Designer Resale Stores: What Everyone Has to Know Before Going

You know that feeling you get when you put on a nice pair of premium jeans? Or, the confidence boost you experience when you give a presentation in front of your boss wearing a designer suit? That feeling is great — the toll those designer duds take on your wallet, however, is not. Fortunately, there’s a way to wear the brands you love without breaking the bank. No, you don’t need to increase your income; you just need to shop designer resale. Here’s everything you need to know about designer resale stores. Once you start scoring great deals on designer clothes, you may never step foot in a mall again.

It’s NOT a thrift shop

man wearing a suit

Man in a dapper suit | iStock.com

Designer resale stores are NOT thrift shops. Thrift shops take donations and as long as it’s remotely wearable, they’ll accept it. It doesn’t matter if it’s Armani or Kmart. Sure, you can find a John Varvatos button down shirt at one every now and then, but they’re few and far between. The only exception to this rule is if you find a thrift store in a very affluent neighborhood, you might be able to find buried treasure, but there’s no guarantee.

Designer resale stores, which are sometimes called consignment shops, sell previously owned items. Merchandise is carefully curated. Some stores only sell high-end couture, while other range from J.Crew all the way up to what you would find at Neiman Marcus or Barneys New York.

The ick factor

woman looking at clothing

You can always wash it before wearing it | iStock.com

We all have our phobias, and let’s face it — germophobic dudes tend to avoid used clothes. However, don’t let this stop you. Many resale shops have plenty of brand spanking new items with the tags still on them. And for the slightly nervous semi-germophobe, send that jacket to the dry cleaners before you wear it.

What to look for

Blue Jeans folded

Get started with jeans | iStock.com

Designer resale stores are a great place to go to build an entire wardrobe. If you haven’t shopped one before, a great item to start looking for is jeans, mostly because they’re sturdy and often in excellent to new condition. Outerwear also tends to be in good condition when resold.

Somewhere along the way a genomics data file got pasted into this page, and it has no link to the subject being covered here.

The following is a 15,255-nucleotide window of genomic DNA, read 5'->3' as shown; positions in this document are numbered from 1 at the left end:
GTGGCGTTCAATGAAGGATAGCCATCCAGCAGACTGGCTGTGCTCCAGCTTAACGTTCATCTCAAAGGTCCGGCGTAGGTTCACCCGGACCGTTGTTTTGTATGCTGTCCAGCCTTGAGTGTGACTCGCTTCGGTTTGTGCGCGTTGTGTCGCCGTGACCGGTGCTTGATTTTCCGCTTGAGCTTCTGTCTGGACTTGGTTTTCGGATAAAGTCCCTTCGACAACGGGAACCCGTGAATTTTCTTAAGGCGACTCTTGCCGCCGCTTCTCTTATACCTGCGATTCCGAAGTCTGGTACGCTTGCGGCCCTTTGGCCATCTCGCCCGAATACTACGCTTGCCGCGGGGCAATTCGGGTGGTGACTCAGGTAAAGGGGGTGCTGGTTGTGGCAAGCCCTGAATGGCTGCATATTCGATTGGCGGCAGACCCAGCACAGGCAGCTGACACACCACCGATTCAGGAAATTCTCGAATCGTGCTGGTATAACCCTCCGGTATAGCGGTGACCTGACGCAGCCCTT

When you enter, it’s always a good idea to figure out how the racks are organized (color, size, item, etc.) and only look through the relevant sections. Otherwise, you will spend a lot of time and energy sorting though items you’ll never buy. This is also a good way not get overwhelmed because resale stores require a bit more hunting than what you are probably accustomed to.

What not to buy

a rack of clothing and shoes

Take a close look at everything | iStock.com

Before you buy anything, be sure to inspect it carefully for any rips, tears, or holes. If something isn’t in good condition or the fabric is looking worn down, don’t buy it. However, if you find an otherwise perfect garment with a rip in the seam, you can take it to a tailor to be repaired. Don’t forget to point out any damages to the cashier before purchasing. You should be able to get at least a 5% to 10% discount, which can offset the price of having it fixed.

Where to buy

man making online purchases

Some stores sell online | iStock.com

Buffalo Exchange and Crossroads Trading Company are similar chains with locations throughout the U.S. There isn’t a man who can’t shop at either one of those stores because they have a range of styles, brands, and prices, including a lot of casual wear, outerwear, and jeans.

You can also find tons of designer resale stores online. One site I really like and have personally ordered from is The RealReal. They carry lots of brands, including very high-end ones like Gucci and Louis Vuitton. It’s also one of the few sites to put things on sale, so sign up for its lists and don’t ignore those emails. If you are hesitant to buy resale online, you don’t have to be with this site, as they are very specific with their descriptions and fit measurements. Its fair return policy is also a good reason to let go and pull the resale trigger.